> Just when you’ve decided to give up and model yourself on Convalescent Barbie - or at least on ‘Fashion Doll’ from Poundstretcher - whilst knowing full well that you'll be awful at it, imagine something with huge, slick yellow-and-red hair like mustard and ketchup dripping down its head, with thrillingly bad tattoos and a crop-top apparently made from an outstretched pearlescent blue rubber swimming sock; imagine it turns up and starts shouting vacuous sound-bites about following your heart, or about how karma will get them all in the end, or about how no boy is worth it or something, you can’t really remember. You just know that this unintelligible blur of fabrics and skin and sounds is bad-taste, loud, adult but untethered to anything so achingly unfunny as a job or a baby, and that you’re suddenly drawn to a life beyond pink mittens, plastic puppies and bits of old eiderdown.
> The Spice Girls appear to have been trapped together like hastily-written characters from an unbroadcastably stupid sitcom pilot. A woman in a fake-fur-leopard-print-soap-opera-barmaid's-two-piece-suit leans against a sulking 22-year-old leisure centre attendant with hair scraped so tightly her eyes almost roll back into her head, while the red-headed lead from a Russ Meyer film set in the Watford branch of Miss Selfridge feigns allegiance with a tall adult woman unsettlingly dressed like a little girl in a life-insurance advert designed to induce familial guilt. An underfunded Cruella de Vil figure lurks gothily and separately at an uncomfortable angle like she's been asked to. They are all trying painfully hard to look like they don't care because they're having too much fun, when really their lives depend on this, and it would all be so laughable if you were a 38-year-old man working at a wry music magazine and not a seven-year-old girl grasping for something, anything, that isn't having pencil shavings sprinkled on your head whilst a greasy boy dressed by The Sweater Shop makes sarcastic ugly-girl kissing noises at you all through Maths.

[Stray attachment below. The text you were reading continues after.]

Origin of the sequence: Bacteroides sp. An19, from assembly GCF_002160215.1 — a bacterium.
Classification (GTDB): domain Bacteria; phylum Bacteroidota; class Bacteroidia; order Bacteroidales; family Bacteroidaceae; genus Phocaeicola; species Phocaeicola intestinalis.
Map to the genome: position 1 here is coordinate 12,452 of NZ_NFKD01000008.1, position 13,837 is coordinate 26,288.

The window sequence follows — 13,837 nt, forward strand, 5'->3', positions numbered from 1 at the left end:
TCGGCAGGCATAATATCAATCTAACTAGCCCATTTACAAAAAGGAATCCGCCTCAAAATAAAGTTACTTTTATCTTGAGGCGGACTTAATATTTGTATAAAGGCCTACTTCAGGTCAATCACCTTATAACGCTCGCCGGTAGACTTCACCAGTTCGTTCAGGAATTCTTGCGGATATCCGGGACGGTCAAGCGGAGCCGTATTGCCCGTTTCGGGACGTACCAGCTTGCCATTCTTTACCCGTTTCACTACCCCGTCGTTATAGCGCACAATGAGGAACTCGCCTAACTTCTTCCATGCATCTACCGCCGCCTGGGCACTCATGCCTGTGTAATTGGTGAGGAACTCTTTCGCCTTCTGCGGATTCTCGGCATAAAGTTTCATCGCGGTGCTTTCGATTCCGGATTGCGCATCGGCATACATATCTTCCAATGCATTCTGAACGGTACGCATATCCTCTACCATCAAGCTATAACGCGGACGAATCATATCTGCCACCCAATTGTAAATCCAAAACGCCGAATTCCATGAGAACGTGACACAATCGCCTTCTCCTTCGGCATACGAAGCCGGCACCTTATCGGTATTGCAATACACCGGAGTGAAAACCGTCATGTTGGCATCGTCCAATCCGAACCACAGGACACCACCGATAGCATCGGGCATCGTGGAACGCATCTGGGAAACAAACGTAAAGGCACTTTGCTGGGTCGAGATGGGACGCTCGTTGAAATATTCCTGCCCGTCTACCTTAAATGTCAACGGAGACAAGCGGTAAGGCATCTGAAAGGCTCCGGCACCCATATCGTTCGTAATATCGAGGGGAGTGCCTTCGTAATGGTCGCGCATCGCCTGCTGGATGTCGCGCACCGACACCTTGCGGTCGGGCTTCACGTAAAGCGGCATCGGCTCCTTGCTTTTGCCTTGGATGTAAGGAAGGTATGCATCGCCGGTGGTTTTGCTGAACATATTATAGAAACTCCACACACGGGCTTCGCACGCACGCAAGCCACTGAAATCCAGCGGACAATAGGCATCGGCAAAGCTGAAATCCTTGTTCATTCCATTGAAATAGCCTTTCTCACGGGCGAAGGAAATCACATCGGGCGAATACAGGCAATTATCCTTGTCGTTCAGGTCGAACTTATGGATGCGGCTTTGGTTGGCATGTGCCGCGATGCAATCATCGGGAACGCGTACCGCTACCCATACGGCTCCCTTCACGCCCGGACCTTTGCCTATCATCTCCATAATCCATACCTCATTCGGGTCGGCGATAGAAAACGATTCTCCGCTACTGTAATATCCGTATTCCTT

> What did the music sound like? Was that even important? Well, if it's actually possible for a song to sound like a neon-pink PVC pencil case being anxiously zipped and unzipped, unzipped and zipped, over and over at a pitch that makes you cry with frustration, then the Spice Girls' first album is the only record in pop history to achieve this on every single track. These songs are crassly synthetic, made of fake-fur, Impulse body spray and contraceptive pills; genetically-modified, artificially-enhanced songs to play in the background as you try to go against nature and piece yourself together into the person you were always meant to be, mainly using hair mascara. Even the attempts at dull acoustic-guitar earnestness on 'Mama' and '2 Become 1' can't hide their naff, plastic essence, the itchy acrylics under the regulation tasteful black trouser-suits. 'Mama', an astonishing attempt at contrition to a harangued, exhausted mother weighed down by Kwik-Save bags and stage-school bills, was clearly grown in pop's least hygienic Petri dish: as a shameless lift from Talking Heads' 'This Must Be The Place (Naïve Melody)' loops on and on illegally, the Girls half-heartedly scold themselves ('I had a lot of time to think about/About the way I used to be/Never had a sense of my responsibility') with a dazed, shrugged indifference that almost sounds sarcastic. The promotional video, in which a group of paid eight-year-olds dress up as miniature Spice Girls playing together (as if they were raised communally from birth by 19 Management) intercut with endless footage of the adult Girls pointing at their mothers, is as sincere as a mandatory hug at the end of a stilted blind date.